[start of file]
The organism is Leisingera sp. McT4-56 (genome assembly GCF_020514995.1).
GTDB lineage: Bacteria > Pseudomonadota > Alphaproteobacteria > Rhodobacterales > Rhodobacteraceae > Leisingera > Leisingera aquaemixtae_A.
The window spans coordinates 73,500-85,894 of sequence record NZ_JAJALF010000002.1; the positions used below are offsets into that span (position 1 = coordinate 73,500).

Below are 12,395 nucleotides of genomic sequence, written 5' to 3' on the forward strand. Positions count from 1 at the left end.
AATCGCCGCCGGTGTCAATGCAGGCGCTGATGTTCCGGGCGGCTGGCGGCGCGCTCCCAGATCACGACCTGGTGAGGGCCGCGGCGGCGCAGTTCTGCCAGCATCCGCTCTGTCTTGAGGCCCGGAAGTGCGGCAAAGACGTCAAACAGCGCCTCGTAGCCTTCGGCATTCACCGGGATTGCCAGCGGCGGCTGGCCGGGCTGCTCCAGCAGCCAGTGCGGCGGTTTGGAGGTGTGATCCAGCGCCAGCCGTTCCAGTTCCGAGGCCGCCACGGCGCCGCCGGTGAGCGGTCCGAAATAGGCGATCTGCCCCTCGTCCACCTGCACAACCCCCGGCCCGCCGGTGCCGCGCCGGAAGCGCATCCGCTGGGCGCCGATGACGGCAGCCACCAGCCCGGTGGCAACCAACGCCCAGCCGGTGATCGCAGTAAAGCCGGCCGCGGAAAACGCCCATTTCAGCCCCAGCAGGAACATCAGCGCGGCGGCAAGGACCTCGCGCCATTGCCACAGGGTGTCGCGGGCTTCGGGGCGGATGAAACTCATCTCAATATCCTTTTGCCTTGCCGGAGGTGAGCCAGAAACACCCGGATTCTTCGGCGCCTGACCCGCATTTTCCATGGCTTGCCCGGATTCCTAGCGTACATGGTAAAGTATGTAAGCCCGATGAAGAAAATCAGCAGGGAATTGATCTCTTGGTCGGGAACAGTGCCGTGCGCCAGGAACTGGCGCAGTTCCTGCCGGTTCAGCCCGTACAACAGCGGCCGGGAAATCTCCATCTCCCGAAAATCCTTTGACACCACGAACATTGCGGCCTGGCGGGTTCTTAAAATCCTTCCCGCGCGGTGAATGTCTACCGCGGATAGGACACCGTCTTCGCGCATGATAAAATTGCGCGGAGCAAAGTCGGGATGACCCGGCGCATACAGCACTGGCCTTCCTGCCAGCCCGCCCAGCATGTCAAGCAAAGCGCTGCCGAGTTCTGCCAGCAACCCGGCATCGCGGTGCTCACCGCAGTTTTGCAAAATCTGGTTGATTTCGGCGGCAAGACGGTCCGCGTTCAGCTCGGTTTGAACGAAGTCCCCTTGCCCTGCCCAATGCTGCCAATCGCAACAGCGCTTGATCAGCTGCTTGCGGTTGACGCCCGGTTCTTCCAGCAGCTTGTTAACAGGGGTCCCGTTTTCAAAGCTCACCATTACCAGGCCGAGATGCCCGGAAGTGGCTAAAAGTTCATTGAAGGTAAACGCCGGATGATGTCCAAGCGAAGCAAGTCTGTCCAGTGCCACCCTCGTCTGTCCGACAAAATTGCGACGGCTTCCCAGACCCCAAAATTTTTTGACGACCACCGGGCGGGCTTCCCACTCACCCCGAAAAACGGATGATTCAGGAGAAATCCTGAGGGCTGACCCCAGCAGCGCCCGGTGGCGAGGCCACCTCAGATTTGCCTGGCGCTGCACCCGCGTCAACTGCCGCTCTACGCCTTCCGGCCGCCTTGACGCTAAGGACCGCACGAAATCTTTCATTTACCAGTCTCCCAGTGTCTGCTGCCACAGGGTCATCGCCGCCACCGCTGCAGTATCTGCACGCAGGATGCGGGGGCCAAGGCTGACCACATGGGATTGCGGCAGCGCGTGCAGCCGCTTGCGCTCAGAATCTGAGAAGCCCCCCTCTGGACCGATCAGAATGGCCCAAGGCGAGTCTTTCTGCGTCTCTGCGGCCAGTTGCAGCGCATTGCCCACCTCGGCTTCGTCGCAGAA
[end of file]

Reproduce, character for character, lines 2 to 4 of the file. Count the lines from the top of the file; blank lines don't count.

GTDB lineage: Bacteria > Pseudomonadota > Alphaproteobacteria > Rhodobacterales > Rhodobacteraceae > Leisingera > Leisingera aquaemixtae_A.
The window spans coordinates 73,500-85,894 of sequence record NZ_JAJALF010000002.1; the positions used below are offsets into that span (position 1 = coordinate 73,500).

Below are 12,395 nucleotides of genomic sequence, written 5' to 3' on the forward strand. Positions count from 1 at the left end.